HC Deb 04 May 1885 vol 297 cc1490-2

asked the Secretary of State for the Home Department, Whether his attention has been called to the death of the lad named C. F. Bourdas, aged 12, who died from injuries received at King's College School, and to the verdict of the coroner's jury thereon; and, whether, in consequence of that verdict having been given, he intends to take no notice of the matter?


I am glad my hon. Friend has called attention to this case, because I think it is a most serious one. I do not think there is any-greater blot on our social system than the abominable practice of bullying which takes place in the great schools, and, for the matter of that, in some of the small schools of the country. The history of this case is this—This unfortunate child was taken ill on the 10th of last month; but it was not till several days afterwards that the father could get the child to tell him what was the cause of his illness. He says— On Tuesday I asked him if he had had a blow on his back, and he said that, if I promised not to tell Dr. Stokoe, the Head Master of the school, he would tell me. I promised him. He said that on the 10th inst., when leaving the dining hall, the big boys, those belonging to the upper forms, ranged themselves along the corridor in great numbers, each boy administering a blow with his fist on the back of each little boy, and that he got about a dozen blows. He said that this had occurred twice previously. The poor boy died from concussion of the spine produced by these blows. Now, I will venture to say that I think both parents and masters are greatly responsible for allowing the state of things, which is not peculiar to this school, to go on. A system of terrorism exists, of which we have had an example in the case of this poor boy. He did not venture to tell what had happened, and when it comes to the knowledge of the parents, they are afraid that if they make a complaint the boy will suffer; and the masters of the school allow these things to go on for fear of mischief happening to the school. They do not inquire, and do not take measures in order to put a stop to things of this kind. By this system of terrorism which is carried out, immunity is secured to those brutal tyrants who exercise these cruelties. As soon as I heard of this case, I wrote to the managers of King's College, and I received a reply which I do not regard as at all satisfactory. The writer says— I am sorry to be unable at present to give you any further information beyond what came out at the inquest. The school is at present broken up. I do not see why that should be a reason why inquiry should not take place. The letter goes on— In the meantime, a special committee of the council has been summoned to meet on Friday next. That is, Friday of this week. To my mind, that is not at all a satisfactory way of dealing with such a case as this. Therefore, Sir, three or four days ago I placed the case in the hands of the Public Prosecutor, with instructions, if possible, to obtain evidence and procure the conviction and adequate punishment of offenders of this description. There are hundreds of boys sent to prison for offences trivial in comparison with crimes of this description. I think the time has come for dealing with this matter seriously; and when big boys guilty of offences of this kind are punished as they deserve to be, and when schools managed so as to allow a state of things of this sort to be possible are made to suffer, we shall then get to the end of a system which makes a number of innocent young lives miserable and intolerable.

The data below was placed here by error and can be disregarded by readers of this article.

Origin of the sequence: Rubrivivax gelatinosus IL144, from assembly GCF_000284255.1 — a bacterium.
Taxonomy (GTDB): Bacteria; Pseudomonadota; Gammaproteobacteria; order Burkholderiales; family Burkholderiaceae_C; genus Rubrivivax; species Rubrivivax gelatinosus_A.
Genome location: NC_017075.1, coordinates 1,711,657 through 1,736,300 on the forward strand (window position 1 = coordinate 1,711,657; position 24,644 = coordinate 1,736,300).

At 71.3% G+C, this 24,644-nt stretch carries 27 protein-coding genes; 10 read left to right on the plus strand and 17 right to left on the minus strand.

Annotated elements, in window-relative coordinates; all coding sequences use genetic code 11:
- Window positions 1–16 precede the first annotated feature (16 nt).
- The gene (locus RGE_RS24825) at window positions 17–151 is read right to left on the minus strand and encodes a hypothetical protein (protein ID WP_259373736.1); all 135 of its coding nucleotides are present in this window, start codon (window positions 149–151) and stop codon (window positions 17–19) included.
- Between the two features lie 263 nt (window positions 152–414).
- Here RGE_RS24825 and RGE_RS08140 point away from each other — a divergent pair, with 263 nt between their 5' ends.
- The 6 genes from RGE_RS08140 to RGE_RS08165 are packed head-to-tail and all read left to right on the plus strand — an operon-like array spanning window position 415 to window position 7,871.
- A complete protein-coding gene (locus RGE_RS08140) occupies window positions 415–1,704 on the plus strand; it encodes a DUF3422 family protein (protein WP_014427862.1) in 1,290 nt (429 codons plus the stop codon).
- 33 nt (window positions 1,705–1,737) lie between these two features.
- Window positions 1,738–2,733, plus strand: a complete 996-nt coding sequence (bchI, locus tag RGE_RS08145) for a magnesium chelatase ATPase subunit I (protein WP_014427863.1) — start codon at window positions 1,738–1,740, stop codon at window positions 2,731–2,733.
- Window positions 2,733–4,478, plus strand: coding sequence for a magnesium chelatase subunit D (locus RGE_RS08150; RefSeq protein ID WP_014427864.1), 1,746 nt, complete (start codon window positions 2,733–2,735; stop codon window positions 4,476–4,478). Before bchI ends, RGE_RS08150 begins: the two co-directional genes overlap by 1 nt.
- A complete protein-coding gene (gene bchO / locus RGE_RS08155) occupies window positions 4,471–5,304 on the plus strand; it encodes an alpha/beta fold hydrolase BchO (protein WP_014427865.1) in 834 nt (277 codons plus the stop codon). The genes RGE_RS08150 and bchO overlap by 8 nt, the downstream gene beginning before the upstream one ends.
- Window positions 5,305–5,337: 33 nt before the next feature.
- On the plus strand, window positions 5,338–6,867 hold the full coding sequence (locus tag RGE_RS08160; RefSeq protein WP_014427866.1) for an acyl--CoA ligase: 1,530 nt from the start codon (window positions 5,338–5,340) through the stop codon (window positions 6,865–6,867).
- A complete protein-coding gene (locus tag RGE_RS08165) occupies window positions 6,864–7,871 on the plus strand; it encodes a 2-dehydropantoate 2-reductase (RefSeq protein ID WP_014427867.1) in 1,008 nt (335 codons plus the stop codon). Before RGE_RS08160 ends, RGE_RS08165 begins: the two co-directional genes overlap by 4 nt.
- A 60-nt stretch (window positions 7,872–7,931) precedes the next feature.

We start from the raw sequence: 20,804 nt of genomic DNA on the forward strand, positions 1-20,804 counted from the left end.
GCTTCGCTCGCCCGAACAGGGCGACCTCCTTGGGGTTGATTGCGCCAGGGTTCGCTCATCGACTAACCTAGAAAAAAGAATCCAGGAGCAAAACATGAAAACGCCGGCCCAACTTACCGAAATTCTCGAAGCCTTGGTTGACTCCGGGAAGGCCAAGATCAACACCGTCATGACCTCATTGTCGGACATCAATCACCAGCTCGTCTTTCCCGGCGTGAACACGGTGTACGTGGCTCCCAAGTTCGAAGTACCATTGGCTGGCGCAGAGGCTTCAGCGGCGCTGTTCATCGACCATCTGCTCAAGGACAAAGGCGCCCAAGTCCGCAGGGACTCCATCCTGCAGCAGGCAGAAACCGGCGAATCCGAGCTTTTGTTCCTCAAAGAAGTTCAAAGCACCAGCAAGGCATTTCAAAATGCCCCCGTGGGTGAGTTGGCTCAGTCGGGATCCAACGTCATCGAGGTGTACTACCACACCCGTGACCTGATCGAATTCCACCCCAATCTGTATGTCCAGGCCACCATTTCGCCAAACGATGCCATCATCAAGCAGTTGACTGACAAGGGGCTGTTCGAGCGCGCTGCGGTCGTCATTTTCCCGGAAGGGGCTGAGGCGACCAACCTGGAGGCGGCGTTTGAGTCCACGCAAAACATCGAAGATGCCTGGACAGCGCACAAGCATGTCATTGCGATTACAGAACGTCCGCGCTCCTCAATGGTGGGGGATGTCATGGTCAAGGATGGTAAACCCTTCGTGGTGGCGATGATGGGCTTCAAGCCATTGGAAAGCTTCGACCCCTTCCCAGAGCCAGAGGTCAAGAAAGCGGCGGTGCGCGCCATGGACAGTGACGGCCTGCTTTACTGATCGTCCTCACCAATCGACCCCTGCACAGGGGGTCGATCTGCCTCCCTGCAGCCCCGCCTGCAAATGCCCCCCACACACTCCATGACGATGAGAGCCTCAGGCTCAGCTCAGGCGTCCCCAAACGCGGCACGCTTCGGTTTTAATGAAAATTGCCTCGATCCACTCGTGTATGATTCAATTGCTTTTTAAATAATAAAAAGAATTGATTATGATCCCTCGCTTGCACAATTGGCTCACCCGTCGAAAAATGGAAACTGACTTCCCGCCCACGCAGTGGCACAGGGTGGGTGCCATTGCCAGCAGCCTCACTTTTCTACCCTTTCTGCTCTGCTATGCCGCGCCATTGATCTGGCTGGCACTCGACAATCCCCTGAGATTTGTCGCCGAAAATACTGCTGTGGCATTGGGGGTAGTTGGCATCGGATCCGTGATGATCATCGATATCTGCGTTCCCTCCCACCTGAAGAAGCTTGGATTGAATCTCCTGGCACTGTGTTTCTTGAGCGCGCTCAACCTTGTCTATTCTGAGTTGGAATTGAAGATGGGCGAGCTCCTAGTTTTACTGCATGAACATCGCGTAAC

wished to ask the right hon. Gentleman whether he did not consider it to be the bounden duty of a Coroner in the case of a death arising from violence to summon before him the eye-witnesses of such violence before the verdict was given?


I think I had better not express any opinion now, as the matter is in the hands of the officers of public justice, who will see that the whole thing is inquired into.